The research team took scans of twins' faces using 3-D cameras and custom built statistical software to generate thousands of points that were perfectly aligned across the faces and then measured how 'curved' each face looked at each one of those locations.They then compared how similar these measurements were between identical twins, who have the same genes, and non-identical twins, who only share half of the genes.
"The notion that our genes control our face is self-evident. Many of us have facial traits that clearly re-sample those of our parents and identical twins are often indistinguishable," said lead researcher Giovanni Montana. "However, quantifying precisely which parts of the face are strongly heritable has been challenging so far."
By seeing which parts of the face are the most similar in shape in a pair of identical twins, the researchers then calculated the likelihood that the shape of that part of the face is determined by genetics. This likelihood is quantified as the "heritability", a number between zero and one, where a larger number implies that it is more likely that the shape of the face is controlled by genes.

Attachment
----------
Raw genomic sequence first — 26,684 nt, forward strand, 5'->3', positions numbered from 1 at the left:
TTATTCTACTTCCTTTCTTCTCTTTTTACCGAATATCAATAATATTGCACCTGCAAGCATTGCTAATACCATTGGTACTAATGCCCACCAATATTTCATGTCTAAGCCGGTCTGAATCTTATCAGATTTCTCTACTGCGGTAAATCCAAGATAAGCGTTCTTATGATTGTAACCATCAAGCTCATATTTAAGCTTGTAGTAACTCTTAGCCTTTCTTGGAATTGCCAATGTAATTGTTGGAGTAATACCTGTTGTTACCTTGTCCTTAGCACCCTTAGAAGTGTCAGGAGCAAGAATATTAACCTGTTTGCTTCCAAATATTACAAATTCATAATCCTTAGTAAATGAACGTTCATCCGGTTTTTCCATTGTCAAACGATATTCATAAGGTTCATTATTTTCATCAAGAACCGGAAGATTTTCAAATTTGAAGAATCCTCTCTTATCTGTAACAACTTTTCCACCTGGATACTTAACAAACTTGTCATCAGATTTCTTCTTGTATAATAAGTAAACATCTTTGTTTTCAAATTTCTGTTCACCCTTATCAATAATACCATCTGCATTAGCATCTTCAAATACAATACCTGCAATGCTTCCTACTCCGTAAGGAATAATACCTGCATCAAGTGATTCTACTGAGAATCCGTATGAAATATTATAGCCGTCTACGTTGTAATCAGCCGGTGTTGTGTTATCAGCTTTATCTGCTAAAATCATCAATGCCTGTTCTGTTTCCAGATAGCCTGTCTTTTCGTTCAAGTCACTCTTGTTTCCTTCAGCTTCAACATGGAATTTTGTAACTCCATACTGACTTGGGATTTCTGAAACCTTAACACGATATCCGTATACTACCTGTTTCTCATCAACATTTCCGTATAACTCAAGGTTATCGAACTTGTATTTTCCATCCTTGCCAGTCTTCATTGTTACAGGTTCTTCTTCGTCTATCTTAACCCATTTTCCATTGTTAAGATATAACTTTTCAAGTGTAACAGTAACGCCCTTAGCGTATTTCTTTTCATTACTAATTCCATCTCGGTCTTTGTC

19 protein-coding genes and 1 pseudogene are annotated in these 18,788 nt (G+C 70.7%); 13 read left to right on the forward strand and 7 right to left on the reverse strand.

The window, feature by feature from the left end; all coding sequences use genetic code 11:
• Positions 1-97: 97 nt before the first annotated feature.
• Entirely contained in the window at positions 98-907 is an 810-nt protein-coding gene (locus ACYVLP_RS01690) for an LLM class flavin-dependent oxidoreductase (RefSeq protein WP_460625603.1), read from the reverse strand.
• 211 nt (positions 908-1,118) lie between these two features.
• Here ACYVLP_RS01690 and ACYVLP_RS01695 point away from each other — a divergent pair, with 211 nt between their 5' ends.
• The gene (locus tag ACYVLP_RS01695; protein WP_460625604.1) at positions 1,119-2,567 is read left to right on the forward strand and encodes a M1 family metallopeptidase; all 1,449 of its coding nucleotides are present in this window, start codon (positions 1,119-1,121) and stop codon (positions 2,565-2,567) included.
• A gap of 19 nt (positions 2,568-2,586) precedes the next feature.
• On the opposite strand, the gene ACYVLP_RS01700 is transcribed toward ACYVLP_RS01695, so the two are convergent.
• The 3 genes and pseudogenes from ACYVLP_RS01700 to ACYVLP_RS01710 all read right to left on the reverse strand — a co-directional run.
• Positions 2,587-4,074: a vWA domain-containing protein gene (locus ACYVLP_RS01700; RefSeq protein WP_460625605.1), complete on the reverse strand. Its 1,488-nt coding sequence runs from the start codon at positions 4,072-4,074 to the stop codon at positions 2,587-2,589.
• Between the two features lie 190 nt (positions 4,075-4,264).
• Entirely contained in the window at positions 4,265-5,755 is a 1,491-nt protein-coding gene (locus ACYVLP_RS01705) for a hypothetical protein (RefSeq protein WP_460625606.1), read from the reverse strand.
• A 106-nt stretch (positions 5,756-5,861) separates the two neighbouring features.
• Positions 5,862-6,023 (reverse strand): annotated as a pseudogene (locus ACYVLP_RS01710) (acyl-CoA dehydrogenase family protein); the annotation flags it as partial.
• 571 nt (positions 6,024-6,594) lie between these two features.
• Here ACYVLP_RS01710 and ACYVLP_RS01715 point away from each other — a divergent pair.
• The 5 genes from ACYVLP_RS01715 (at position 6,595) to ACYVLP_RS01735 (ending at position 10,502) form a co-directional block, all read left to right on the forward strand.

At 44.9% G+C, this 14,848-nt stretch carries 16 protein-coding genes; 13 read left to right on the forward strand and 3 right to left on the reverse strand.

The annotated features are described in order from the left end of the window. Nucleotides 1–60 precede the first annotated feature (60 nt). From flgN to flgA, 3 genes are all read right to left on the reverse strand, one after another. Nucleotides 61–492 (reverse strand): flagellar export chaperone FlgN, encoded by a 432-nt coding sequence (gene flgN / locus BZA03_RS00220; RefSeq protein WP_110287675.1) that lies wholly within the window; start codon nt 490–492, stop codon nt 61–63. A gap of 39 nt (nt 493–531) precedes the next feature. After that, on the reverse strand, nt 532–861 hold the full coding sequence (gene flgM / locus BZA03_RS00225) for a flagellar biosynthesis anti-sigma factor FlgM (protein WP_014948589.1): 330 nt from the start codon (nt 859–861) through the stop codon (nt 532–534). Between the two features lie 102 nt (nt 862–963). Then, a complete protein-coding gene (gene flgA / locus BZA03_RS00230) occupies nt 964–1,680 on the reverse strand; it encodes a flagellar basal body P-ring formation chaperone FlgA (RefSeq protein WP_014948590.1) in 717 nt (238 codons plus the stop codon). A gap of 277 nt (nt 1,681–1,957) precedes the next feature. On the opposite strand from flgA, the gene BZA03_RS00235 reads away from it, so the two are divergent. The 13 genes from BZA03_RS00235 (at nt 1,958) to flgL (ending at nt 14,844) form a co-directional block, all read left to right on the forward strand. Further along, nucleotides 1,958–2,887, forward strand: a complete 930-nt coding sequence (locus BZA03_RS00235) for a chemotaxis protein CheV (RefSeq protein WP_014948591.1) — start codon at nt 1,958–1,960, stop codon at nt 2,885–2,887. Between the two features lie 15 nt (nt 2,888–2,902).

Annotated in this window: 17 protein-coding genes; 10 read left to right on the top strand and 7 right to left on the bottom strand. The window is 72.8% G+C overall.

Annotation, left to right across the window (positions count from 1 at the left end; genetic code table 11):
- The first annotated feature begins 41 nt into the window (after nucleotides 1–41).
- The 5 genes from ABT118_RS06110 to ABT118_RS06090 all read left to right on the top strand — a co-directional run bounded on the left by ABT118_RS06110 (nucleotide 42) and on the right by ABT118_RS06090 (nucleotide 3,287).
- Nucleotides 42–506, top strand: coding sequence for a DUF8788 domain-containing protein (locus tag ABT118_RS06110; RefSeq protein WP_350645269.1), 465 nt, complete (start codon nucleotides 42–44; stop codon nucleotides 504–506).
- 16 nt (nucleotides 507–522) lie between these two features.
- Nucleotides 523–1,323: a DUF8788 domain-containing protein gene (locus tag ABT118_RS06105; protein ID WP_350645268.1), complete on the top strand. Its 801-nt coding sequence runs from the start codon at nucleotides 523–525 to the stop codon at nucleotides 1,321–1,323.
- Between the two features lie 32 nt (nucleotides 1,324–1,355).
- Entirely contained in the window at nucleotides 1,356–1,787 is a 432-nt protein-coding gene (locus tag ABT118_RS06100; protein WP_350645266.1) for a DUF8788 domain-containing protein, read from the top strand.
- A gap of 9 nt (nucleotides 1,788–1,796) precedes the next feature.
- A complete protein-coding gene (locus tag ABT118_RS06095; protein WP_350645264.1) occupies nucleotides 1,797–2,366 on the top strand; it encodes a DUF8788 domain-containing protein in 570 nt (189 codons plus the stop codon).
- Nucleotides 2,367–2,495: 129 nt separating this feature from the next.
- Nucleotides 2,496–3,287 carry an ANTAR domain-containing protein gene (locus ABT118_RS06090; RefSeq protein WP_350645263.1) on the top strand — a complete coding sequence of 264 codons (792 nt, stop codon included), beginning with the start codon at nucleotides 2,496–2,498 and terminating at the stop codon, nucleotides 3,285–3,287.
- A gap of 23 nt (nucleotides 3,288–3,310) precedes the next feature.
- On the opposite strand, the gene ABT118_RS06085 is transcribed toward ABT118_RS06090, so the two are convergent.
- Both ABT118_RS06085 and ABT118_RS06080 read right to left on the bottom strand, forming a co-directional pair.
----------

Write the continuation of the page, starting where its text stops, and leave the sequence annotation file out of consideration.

"By combining 3D models of the face with a statistical algorithm that measures local changes in shape, we have been able to create detailed 'face heritability maps. These maps will help identify specific genes shaping up the human face, which may also be involved in diseases altering the face morphology," added Montana.
The study was published in the journal Scientific Reports.Inputs from IANS